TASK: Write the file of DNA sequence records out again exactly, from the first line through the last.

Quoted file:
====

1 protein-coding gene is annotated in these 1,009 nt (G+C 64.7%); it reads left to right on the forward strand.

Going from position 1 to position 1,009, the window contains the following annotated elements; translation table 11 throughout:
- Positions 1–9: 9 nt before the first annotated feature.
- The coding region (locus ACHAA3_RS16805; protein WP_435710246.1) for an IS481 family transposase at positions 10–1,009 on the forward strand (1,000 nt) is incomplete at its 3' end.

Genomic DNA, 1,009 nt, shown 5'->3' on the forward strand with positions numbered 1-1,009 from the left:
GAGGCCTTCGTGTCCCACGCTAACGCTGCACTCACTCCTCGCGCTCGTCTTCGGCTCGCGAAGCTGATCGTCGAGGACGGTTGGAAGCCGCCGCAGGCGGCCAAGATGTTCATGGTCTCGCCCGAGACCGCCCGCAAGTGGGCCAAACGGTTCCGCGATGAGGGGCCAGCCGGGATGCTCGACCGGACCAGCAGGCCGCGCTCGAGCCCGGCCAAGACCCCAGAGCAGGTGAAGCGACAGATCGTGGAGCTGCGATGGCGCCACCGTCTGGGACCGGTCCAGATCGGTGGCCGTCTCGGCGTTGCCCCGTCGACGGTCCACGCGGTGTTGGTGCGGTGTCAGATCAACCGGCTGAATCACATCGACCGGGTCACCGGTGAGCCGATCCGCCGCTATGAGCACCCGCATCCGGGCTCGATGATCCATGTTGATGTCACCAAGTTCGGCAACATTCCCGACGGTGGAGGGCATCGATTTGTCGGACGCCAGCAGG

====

1 protein-coding gene is annotated in these 1,009 nt (G+C 64.7%); it reads left to right on the forward strand.

Going from position 1 to position 1,009, the window contains the following annotated elements; translation table 11 throughout:
- Positions 1–9: 9 nt before the first annotated feature.
- The coding region (locus ACHAA3_RS16805; protein WP_435710246.1) for an IS481 family transposase at positions 10–1,009 on the forward strand (1,000 nt) is incomplete at its 3' end.

Genomic DNA, 1,009 nt, shown 5'->3' on the forward strand with positions numbered 1-1,009 from the left:
GAGGCCTTCGTGTCCCACGCTAACGCTGCACTCACTCCTCGCGCTCGTCTTCGGCTCGCGAAGCTGATCGTCGAGGACGGTTGGAAGCCGCCGCAGGCGGCCAAGATGTTCATGGTCTCGCCCGAGACCGCCCGCAAGTGGGCCAAACGGTTCCGCGATGAGGGGCCAGCCGGGATGCTCGACCGGACCAGCAGGCCGCGCTCGAGCCCGGCCAAGACCCCAGAGCAGGTGAAGCGACAGATCGTGGAGCTGCGATGGCGCCACCGTCTGGGACCGGTCCAGATCGGTGGCCGTCTCGGCGTTGCCCCGTCGACGGTCCACGCGGTGTTGGTGCGGTGTCAGATCAACCGGCTGAATCACATCGACCGGGTCACCGGTGAGCCGATCCGCCGCTATGAGCACCCGCATCCGGGCTCGATGATCCATGTTGATGTCACCAAGTTCGGCAACATTCCCGACGGTGGAGGGCATCGATTTGTCGGACGCCAGCAGG